Speaking of Caleb, I think it is a bit strange that Blood gained fame as a controversial product that endangers our morality. Beside the exceedingly violent way in which Caleb disposes of his enemies, I didn't find him any more cruel or immoral than most other action game protagonists. In many shooters the protagonist has to kill other human beings, while I don't even think there were human enemies in Blood (are those cultists human?..). Caleb kills monsters who viciously attack him. Sure, there are innocents you can kill in this game, but you don't have to. I honestly think that, for all purposes of ethical analysis, whom to kill and why to kill are more important criteria than how to kill. Games like Dreamweb, God of War or GTA are certainly more morally problematic than Blood.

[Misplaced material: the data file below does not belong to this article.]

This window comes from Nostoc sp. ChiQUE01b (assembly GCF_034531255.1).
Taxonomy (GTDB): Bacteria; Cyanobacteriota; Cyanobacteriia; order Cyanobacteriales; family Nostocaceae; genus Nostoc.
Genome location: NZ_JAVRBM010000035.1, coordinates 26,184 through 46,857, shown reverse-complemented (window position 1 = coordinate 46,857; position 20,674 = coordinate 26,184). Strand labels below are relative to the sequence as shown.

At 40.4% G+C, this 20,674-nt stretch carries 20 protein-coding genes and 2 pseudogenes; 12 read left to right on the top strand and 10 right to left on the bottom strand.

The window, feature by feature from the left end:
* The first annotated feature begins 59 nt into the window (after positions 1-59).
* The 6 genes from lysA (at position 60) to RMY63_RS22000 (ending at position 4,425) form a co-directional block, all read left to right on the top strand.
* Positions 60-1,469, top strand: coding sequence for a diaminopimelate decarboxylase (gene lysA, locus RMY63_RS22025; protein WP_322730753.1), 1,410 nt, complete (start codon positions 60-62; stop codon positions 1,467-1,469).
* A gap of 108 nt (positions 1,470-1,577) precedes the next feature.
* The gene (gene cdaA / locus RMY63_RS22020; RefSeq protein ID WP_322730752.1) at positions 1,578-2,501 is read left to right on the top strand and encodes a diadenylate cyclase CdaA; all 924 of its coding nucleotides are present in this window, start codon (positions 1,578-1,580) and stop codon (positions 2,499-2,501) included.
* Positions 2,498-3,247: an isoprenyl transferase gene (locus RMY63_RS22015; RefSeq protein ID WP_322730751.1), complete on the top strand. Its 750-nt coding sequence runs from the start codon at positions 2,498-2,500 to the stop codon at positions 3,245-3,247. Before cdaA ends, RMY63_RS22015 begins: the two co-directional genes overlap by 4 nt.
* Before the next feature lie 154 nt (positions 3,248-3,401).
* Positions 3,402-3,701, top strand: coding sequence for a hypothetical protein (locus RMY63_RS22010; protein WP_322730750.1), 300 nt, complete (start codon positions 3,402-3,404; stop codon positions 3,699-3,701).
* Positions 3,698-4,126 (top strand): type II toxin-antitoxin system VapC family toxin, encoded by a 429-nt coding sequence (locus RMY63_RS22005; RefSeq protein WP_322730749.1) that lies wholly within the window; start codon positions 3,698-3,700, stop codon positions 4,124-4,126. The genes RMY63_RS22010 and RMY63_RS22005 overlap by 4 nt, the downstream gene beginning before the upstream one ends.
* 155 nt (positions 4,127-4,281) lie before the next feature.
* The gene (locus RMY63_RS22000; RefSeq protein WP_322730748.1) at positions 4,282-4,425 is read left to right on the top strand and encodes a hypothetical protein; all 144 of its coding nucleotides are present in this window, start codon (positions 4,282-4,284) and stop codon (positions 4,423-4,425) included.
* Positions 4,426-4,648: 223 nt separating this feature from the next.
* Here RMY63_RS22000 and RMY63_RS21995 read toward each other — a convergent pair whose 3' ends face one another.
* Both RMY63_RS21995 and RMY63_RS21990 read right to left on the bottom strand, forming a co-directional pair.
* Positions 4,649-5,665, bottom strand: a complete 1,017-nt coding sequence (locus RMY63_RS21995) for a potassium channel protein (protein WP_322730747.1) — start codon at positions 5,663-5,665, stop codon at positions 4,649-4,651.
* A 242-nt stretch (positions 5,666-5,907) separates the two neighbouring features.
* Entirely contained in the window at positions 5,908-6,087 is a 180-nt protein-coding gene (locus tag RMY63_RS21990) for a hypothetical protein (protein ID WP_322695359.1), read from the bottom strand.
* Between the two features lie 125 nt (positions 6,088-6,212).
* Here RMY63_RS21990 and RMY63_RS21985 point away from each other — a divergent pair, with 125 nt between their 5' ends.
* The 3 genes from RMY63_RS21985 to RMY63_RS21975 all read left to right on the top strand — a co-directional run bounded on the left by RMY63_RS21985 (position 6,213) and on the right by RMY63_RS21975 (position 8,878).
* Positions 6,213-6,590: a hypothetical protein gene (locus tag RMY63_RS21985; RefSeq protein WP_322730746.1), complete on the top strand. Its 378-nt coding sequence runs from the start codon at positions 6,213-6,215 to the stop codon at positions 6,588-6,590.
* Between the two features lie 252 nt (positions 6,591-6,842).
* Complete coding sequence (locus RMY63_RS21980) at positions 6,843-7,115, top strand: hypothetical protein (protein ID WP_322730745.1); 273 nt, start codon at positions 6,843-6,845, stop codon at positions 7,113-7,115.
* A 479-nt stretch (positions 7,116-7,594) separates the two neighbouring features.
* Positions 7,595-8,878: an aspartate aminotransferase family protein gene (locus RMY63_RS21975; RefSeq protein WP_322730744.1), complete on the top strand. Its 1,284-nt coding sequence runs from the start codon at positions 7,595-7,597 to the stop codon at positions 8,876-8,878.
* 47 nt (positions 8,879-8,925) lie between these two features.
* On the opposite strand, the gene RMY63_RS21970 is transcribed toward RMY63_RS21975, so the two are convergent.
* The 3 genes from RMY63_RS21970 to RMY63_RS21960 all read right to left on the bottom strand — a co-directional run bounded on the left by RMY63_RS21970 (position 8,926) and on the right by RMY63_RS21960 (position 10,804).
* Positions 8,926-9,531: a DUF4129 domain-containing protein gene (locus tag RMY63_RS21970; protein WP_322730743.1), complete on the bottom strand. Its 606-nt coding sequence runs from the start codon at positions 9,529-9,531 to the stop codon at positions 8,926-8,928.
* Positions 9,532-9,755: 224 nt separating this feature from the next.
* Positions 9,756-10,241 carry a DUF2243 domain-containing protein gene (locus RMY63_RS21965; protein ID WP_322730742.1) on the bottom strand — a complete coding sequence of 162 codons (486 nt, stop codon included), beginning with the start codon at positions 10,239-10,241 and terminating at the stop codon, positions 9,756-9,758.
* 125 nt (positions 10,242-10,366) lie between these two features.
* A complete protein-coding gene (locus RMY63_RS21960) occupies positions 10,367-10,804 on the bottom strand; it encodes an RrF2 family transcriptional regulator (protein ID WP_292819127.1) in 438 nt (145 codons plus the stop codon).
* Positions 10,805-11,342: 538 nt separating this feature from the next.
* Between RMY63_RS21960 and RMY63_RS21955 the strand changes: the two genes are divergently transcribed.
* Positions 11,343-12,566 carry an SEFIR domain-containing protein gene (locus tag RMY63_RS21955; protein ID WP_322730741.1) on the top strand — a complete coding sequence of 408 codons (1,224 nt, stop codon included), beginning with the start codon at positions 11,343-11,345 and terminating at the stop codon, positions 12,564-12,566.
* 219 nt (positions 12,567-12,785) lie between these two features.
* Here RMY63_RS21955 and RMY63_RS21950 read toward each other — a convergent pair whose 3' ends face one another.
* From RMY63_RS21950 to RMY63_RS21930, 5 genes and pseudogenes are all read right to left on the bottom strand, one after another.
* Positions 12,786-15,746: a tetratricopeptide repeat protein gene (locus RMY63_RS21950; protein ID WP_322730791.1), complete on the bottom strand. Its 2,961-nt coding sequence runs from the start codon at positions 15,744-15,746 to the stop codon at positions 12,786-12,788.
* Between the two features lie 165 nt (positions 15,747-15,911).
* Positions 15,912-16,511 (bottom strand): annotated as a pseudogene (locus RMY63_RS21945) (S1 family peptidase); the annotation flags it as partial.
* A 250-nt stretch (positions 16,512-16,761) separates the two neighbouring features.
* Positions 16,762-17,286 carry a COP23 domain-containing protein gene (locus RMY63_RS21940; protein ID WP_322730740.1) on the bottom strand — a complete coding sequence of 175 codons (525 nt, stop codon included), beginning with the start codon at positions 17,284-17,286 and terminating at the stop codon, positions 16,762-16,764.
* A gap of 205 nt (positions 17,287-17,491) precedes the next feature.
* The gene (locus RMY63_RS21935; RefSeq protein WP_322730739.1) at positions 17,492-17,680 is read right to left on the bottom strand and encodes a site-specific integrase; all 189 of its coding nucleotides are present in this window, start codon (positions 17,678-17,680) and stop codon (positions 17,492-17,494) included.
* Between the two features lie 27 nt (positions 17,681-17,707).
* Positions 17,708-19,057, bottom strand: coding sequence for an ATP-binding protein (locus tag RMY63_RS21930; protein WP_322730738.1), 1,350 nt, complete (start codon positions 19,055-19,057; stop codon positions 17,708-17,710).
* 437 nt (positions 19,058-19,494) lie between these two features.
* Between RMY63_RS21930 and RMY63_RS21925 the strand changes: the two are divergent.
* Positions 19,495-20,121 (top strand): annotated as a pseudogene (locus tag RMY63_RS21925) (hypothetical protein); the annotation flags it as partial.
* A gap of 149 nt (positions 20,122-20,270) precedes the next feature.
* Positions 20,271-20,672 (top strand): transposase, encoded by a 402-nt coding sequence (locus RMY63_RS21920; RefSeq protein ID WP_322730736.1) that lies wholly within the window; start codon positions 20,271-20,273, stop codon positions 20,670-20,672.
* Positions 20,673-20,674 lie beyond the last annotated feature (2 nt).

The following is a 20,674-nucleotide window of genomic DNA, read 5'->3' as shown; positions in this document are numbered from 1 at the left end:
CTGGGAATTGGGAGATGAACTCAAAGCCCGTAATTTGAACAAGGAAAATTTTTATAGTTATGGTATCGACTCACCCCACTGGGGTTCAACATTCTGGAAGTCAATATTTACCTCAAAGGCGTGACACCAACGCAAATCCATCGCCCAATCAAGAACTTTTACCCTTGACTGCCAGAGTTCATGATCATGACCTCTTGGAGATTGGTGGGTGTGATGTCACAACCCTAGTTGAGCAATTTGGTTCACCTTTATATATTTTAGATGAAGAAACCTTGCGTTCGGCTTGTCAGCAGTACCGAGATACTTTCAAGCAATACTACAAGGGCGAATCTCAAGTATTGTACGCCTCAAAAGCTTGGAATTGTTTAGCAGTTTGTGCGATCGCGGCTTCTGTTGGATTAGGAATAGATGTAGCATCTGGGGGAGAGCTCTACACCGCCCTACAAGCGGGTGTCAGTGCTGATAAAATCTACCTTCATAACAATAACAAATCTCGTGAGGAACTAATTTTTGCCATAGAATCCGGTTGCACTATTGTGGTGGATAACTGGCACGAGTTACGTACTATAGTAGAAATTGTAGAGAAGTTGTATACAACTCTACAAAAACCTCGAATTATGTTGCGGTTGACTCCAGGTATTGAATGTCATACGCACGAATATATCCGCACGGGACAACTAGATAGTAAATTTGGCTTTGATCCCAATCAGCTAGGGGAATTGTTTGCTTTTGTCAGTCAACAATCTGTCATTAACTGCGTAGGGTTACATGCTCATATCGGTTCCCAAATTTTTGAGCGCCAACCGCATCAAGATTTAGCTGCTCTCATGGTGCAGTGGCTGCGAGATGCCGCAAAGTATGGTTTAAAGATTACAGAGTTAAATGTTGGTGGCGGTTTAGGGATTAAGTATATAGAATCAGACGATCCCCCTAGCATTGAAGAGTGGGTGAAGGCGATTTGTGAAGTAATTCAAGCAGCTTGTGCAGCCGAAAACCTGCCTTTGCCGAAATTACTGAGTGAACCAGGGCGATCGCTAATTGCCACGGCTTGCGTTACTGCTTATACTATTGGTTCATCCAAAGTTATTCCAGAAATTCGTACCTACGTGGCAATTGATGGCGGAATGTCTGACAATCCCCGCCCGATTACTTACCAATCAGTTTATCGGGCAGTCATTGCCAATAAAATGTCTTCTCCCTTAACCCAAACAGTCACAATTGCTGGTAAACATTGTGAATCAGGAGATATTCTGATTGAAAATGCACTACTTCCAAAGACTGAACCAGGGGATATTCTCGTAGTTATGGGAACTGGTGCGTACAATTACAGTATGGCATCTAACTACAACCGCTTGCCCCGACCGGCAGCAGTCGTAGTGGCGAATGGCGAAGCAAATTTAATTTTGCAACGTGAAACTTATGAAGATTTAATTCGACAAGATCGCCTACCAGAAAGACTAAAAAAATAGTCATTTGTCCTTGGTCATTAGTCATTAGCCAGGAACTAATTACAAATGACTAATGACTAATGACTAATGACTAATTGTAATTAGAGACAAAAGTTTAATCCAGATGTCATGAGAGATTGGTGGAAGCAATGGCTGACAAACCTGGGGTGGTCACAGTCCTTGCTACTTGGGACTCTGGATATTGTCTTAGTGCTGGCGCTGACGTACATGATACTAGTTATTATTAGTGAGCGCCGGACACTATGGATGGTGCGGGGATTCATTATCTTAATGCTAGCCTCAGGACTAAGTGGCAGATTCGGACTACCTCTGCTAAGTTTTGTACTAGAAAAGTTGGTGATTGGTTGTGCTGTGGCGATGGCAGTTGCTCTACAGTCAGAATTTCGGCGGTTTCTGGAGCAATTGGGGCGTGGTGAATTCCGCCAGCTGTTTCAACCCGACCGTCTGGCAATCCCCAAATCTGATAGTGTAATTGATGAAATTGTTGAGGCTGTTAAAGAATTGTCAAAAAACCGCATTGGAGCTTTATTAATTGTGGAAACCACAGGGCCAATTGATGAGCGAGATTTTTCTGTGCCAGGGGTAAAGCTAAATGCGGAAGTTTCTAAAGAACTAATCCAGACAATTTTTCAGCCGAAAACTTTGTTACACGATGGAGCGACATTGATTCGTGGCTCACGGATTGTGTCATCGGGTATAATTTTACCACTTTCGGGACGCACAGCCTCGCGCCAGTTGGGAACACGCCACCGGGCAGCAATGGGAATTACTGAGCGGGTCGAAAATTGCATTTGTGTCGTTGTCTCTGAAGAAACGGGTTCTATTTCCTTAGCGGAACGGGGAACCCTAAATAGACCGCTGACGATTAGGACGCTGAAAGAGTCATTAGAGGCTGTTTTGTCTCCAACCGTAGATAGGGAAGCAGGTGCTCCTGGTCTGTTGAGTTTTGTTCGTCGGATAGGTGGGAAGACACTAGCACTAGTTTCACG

The Bad

I guess we had to wait for Half-Life to make key-hunting a little bit more versatile. Instead of colored cards there are object-shaped keys in Blood (moon, skull, spider, etc.), which are slightly more interesting, but are still essentially the same. The puzzles rarely go beyond "find a sun key that opens a door that contains a moon key that opens a door that... etc., etc.", and this gets old pretty quickly.

Like most old shooters, Blood is no walk in the park. However, on Easy difficulty level I found most of the game acceptable - except certain bosses. Oh, boy. Some of the bosses had so many hitpoints that I started doubting whether it was possible to defeat them at all. Particularly nasty was the first one, Cheogh, since at that point I still couldn't get access to the really powerful weapons and barely scratched him with those I had. In the end, frenetic quick-saving/loading and exploiting the beast's dumb AI did the trick, but it was really exhausting.

The Bottom Line

Blood was a great surprise to me. I expected a cheap Doom clone with gore as the selling factor; instead, I found a masterpiece. Beautiful, gripping, intensely atmospheric, lovingly designed, Blood has everything a fan of action and horror games could wish for. It is entertaining, immersive, and scary, and fourteen years later, it hasn't lost its appeal. They simply don't make games like this any more.